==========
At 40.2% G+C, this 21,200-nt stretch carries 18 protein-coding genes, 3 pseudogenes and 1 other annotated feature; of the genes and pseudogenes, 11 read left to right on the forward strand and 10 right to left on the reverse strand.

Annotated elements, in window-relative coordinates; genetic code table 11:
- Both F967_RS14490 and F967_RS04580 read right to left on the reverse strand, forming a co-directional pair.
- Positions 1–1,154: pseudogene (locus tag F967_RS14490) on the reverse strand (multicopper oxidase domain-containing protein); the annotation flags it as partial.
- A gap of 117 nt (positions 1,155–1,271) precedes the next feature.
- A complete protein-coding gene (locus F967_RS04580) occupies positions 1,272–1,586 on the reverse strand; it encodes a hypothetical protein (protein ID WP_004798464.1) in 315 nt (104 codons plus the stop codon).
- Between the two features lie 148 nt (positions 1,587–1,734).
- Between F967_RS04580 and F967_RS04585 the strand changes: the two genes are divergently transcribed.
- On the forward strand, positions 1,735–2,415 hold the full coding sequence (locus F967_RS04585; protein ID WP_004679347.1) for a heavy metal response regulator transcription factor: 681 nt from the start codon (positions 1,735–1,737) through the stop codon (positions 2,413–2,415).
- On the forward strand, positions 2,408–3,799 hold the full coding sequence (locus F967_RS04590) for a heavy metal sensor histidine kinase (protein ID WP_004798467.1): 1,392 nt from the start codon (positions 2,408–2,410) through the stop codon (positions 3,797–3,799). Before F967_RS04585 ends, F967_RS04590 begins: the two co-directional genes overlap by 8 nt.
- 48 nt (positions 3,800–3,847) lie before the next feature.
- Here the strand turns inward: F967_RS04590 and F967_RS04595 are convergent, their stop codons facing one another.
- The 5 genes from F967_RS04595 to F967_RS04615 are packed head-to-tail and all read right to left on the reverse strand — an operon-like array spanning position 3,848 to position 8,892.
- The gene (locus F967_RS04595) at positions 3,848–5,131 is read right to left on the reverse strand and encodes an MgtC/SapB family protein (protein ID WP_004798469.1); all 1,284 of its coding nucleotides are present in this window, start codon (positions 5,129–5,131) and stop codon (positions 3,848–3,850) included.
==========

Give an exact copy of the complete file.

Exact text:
At 40.2% G+C, this 21,200-nt stretch carries 18 protein-coding genes, 3 pseudogenes and 1 other annotated feature; of the genes and pseudogenes, 11 read left to right on the forward strand and 10 right to left on the reverse strand.

Annotated elements, in window-relative coordinates; genetic code table 11:
- Both F967_RS14490 and F967_RS04580 read right to left on the reverse strand, forming a co-directional pair.
- Positions 1–1,154: pseudogene (locus tag F967_RS14490) on the reverse strand (multicopper oxidase domain-containing protein); the annotation flags it as partial.
- A gap of 117 nt (positions 1,155–1,271) precedes the next feature.
- A complete protein-coding gene (locus F967_RS04580) occupies positions 1,272–1,586 on the reverse strand; it encodes a hypothetical protein (protein ID WP_004798464.1) in 315 nt (104 codons plus the stop codon).
- Between the two features lie 148 nt (positions 1,587–1,734).
- Between F967_RS04580 and F967_RS04585 the strand changes: the two genes are divergently transcribed.
- On the forward strand, positions 1,735–2,415 hold the full coding sequence (locus F967_RS04585; protein ID WP_004679347.1) for a heavy metal response regulator transcription factor: 681 nt from the start codon (positions 1,735–1,737) through the stop codon (positions 2,413–2,415).
- On the forward strand, positions 2,408–3,799 hold the full coding sequence (locus F967_RS04590) for a heavy metal sensor histidine kinase (protein ID WP_004798467.1): 1,392 nt from the start codon (positions 2,408–2,410) through the stop codon (positions 3,797–3,799). Before F967_RS04585 ends, F967_RS04590 begins: the two co-directional genes overlap by 8 nt.
- 48 nt (positions 3,800–3,847) lie before the next feature.
- Here the strand turns inward: F967_RS04590 and F967_RS04595 are convergent, their stop codons facing one another.
- The 5 genes from F967_RS04595 to F967_RS04615 are packed head-to-tail and all read right to left on the reverse strand — an operon-like array spanning position 3,848 to position 8,892.
- The gene (locus F967_RS04595) at positions 3,848–5,131 is read right to left on the reverse strand and encodes an MgtC/SapB family protein (protein ID WP_004798469.1); all 1,284 of its coding nucleotides are present in this window, start codon (positions 5,129–5,131) and stop codon (positions 3,848–3,850) included.